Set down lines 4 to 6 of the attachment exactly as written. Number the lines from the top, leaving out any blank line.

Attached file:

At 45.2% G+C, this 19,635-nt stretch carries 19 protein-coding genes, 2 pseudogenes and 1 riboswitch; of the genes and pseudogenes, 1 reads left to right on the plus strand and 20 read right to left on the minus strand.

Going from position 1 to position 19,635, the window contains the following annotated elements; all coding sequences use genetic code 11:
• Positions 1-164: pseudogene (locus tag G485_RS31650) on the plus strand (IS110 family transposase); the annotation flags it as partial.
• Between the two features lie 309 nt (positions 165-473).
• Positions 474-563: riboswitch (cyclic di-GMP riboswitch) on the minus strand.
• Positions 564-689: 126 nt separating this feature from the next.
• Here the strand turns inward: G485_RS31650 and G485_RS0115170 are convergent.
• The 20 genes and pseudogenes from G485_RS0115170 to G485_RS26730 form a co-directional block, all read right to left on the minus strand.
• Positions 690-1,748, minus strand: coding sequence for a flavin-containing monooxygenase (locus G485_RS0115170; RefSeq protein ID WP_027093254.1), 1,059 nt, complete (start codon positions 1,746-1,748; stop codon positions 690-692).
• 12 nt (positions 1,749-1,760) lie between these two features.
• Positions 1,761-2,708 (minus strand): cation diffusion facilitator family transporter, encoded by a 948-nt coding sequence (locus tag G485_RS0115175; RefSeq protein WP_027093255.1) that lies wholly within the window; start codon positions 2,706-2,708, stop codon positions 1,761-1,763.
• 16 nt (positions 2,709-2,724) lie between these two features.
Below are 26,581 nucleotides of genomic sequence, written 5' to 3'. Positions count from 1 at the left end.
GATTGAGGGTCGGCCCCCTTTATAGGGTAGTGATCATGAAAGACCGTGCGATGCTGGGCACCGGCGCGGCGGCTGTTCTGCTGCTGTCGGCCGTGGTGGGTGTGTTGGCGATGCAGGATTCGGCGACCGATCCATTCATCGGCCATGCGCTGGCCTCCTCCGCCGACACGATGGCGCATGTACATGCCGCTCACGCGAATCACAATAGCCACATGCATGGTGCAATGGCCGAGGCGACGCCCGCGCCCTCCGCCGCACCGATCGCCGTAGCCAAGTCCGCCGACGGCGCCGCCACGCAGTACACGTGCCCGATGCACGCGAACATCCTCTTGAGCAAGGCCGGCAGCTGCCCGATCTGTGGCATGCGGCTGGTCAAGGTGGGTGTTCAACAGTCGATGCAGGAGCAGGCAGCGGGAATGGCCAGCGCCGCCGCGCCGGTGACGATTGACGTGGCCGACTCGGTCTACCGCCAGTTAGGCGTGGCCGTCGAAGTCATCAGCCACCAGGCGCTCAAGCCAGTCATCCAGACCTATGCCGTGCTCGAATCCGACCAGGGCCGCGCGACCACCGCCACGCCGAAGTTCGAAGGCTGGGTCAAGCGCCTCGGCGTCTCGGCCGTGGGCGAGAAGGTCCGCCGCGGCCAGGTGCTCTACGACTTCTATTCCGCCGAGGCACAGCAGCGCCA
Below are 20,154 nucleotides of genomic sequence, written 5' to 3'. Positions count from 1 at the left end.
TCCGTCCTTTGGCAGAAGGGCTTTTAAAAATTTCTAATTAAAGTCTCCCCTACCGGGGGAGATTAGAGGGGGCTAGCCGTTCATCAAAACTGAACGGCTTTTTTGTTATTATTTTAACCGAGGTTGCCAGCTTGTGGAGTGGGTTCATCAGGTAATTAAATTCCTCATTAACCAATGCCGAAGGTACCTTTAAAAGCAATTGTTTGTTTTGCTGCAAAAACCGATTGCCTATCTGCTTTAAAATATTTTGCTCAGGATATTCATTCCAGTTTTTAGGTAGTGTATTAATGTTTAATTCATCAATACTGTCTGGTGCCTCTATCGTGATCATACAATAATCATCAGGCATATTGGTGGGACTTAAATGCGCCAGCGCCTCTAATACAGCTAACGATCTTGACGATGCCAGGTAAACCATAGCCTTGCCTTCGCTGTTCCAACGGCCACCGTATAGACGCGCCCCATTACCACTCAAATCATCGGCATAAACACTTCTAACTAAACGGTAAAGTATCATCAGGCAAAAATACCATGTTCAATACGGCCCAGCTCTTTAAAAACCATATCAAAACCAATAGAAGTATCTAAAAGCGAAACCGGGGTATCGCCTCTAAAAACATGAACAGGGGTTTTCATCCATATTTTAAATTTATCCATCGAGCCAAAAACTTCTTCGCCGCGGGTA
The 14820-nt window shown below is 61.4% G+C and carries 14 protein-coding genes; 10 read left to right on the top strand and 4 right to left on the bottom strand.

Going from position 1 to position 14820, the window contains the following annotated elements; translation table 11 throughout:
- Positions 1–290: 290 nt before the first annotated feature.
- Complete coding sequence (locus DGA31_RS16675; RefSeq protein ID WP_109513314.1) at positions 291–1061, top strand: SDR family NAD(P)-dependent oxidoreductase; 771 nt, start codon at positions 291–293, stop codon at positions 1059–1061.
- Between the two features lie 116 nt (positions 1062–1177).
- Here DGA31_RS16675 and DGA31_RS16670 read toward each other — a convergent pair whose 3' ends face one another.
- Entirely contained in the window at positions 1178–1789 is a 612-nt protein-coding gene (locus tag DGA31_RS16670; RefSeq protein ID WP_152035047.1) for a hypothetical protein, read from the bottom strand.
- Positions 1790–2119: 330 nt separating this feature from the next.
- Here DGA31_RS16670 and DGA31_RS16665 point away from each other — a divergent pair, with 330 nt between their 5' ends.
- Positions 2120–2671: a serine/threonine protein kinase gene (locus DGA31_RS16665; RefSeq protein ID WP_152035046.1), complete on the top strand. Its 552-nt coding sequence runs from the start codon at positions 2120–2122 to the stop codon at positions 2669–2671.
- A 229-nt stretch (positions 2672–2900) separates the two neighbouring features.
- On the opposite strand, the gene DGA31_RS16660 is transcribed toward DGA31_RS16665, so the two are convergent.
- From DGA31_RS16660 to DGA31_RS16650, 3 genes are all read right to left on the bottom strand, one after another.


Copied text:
• Between the two features lie 309 nt (positions 165-473).
• Positions 474-563: riboswitch (cyclic di-GMP riboswitch) on the minus strand.
• Positions 564-689: 126 nt separating this feature from the next.